Well, what about a ranged mage?

    Heh I'm EXACTLY the same. Always preferring to sneak around and pick enemies off one by one and levelling those abilities first in all games. I love stealing everything that isn't nailed down too. I remember coming across the nuka cola shack in fallout 3 and NEEDING to steal every single bottle in the place

      that's not too bad, I steal and pick up every single thing in Fallout 3. At one point I was overburdened purely from cutlery.

    Like most things though Kate, applying unnecessary limitations (IE: playing stealth when caster is more viable) could be considered more of an achievement, even when the end result is intrinsically similar.

    That's not to say I disagree with you, my playstyle is very much the same, but there's something to be said about self-regulation in that regard, too.

    I DO however, disagree with your stance on broccoli. Eugh!

    If you enjoy the sneaking/rogue/sniper classes why not just play them? Or play them first then change it up on the 2nd/3rd play through. I enjoy the sneaking classes most aswell. Something about the added difficulty of not being detected adds to my enjoyment.

    Whilst I play these classes first to enjoy everything a game has to offer I will then go back and just butcher my way through the game with a Warrior/Mage/run and gun style to it (Works well with games with multiple endings).

    I just recently reloaded DX:HR, aiming for the Ghost achievement. that game fits this mode of play almost exactly. My habit turned out to be: sneak through and eliminate everyone, real quiet.

    This time, due to the ghost achievement as my target, I'm forcing myself to forego elimination and go for pure stealth. It's still fun, and turnign out to be a much faster way to play.

    Next time: Combat rifle and shotgun. BOOYAAH!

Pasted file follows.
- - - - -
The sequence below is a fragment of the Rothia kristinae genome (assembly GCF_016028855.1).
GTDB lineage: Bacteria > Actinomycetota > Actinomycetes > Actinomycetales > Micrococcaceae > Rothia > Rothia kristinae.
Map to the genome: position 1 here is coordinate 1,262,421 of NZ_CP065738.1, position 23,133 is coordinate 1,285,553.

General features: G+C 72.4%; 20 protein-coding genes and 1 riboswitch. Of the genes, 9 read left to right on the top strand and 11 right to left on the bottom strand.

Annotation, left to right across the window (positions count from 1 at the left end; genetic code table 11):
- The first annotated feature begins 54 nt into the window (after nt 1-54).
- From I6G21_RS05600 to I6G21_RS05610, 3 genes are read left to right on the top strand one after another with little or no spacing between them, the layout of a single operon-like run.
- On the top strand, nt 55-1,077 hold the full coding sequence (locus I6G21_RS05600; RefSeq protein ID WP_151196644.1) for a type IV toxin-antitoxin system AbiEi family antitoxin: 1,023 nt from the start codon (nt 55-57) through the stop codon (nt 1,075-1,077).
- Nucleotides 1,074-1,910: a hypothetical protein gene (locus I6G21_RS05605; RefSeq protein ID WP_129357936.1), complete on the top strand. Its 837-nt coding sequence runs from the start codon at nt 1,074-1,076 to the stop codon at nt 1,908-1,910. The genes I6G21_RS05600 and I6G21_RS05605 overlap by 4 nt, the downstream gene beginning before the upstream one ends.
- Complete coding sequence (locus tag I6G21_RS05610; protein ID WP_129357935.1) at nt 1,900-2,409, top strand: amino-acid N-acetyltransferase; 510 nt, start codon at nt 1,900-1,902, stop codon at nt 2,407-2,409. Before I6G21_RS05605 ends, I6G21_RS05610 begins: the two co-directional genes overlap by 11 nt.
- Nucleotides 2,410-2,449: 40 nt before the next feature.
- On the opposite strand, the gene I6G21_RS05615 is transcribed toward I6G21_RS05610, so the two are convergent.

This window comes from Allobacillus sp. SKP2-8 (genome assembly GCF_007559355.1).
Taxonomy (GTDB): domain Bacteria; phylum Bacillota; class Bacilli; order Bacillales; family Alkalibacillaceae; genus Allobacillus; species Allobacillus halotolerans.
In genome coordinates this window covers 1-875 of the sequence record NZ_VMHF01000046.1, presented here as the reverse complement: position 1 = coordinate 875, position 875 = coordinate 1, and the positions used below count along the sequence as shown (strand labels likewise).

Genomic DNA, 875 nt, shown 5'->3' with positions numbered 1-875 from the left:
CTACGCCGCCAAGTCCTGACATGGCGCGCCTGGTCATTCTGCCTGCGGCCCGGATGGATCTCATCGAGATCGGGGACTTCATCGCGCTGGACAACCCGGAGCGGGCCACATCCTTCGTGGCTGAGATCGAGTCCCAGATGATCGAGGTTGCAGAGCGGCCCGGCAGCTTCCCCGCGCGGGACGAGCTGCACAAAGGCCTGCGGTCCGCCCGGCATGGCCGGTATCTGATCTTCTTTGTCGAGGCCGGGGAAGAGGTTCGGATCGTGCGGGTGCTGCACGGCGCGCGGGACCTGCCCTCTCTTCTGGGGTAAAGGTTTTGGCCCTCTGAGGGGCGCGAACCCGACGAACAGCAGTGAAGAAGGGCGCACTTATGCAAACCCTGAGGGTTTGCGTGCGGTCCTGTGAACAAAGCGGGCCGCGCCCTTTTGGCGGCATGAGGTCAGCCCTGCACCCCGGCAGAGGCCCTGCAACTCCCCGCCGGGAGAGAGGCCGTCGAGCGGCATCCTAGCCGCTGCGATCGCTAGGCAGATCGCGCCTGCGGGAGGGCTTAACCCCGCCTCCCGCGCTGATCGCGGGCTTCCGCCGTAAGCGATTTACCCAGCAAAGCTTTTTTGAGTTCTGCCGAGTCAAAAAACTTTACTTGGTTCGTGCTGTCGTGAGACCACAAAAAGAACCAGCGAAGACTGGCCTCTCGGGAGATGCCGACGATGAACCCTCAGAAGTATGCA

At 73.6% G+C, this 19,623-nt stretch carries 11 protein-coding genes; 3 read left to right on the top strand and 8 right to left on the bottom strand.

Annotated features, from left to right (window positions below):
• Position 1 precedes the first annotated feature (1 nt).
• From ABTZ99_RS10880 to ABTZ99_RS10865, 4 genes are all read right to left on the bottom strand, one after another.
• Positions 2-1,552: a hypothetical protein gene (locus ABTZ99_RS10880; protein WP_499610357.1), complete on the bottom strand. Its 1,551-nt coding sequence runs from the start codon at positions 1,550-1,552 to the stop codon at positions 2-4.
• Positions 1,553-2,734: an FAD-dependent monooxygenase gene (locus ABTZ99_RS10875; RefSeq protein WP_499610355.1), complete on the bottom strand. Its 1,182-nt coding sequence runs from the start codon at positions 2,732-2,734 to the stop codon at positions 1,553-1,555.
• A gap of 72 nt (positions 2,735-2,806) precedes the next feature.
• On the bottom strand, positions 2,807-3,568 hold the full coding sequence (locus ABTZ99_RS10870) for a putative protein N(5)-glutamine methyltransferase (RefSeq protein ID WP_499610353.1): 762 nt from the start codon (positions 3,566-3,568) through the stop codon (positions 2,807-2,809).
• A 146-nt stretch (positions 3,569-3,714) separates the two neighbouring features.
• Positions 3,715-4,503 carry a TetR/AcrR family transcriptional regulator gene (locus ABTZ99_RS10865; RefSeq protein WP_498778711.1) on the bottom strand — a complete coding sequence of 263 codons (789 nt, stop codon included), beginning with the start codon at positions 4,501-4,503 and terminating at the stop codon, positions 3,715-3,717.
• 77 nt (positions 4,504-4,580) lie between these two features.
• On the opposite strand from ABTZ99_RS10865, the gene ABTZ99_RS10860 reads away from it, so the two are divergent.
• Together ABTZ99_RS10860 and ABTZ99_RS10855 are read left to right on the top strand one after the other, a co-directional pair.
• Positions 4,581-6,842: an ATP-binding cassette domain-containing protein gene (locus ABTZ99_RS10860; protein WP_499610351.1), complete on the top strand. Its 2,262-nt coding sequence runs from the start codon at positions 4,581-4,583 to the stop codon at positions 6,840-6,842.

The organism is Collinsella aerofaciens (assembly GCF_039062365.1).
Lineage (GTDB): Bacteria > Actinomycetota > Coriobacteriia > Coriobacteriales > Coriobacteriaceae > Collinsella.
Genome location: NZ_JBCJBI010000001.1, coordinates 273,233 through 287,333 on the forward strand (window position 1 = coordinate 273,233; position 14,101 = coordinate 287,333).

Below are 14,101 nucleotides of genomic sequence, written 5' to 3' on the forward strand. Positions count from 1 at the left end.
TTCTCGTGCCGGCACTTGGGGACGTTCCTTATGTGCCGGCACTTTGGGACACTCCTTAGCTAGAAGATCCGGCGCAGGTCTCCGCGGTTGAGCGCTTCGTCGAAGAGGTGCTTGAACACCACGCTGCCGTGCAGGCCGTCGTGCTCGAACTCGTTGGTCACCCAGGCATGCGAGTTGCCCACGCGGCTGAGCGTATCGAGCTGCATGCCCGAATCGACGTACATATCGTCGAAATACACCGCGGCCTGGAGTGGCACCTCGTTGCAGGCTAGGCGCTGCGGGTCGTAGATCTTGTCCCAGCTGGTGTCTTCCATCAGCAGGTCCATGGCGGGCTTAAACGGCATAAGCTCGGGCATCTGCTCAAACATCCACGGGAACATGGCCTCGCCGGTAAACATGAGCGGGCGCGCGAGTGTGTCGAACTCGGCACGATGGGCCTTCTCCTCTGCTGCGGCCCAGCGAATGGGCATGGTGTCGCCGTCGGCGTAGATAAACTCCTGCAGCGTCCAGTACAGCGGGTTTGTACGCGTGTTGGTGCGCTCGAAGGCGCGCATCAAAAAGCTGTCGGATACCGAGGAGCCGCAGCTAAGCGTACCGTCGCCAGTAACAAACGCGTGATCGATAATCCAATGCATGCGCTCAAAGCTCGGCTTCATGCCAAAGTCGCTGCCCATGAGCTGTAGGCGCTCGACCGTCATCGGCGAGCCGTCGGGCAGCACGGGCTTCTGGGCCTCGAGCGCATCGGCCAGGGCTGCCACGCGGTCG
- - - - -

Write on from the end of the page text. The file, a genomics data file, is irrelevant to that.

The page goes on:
Cool story. What's your favourite food? That'd be interesting too.

    I think our avatars would get along quite well, because I do a similar think with the opposite play style.

    In any team game, I play the role of "Human Shield" or "The Bait". Draw attention, duck and weave or just tank long enough for my team-mates to either escape, or take the advantage.

    Unfortunately, since I don't always communicate this as being my intent (or, other just don't believe someone saying they're willing to be the guy that dies a bunch), it tends to end with me rushing in and dying while my team-mates remain out of sight, waiting for an opportunity to strike, and telling me how much I suck.

    I don't think there's anything wrong with sticking to an archetype. I tend to play a bit of everything, but my preference will always be tank characters who usually get up in everyone's face and use a shield (or defensive power of some sort) to protect themselves. I like the play style, and I admit I've always guiltily liked how those kinds of characters make me feel typically heroic, like I'm the star of the show.

    I play almost purely stealth or magic. Never up front melee types. I even play F3AR and RDR the stealthy way. Knifing my way through both games is incredibly hard and impossible in some places.

    I nearly always play rogue type characters. In Dragon Age I played a dual wielder

    You should try out a mesmer in GW2. They can stealth and also make decoys of themselves.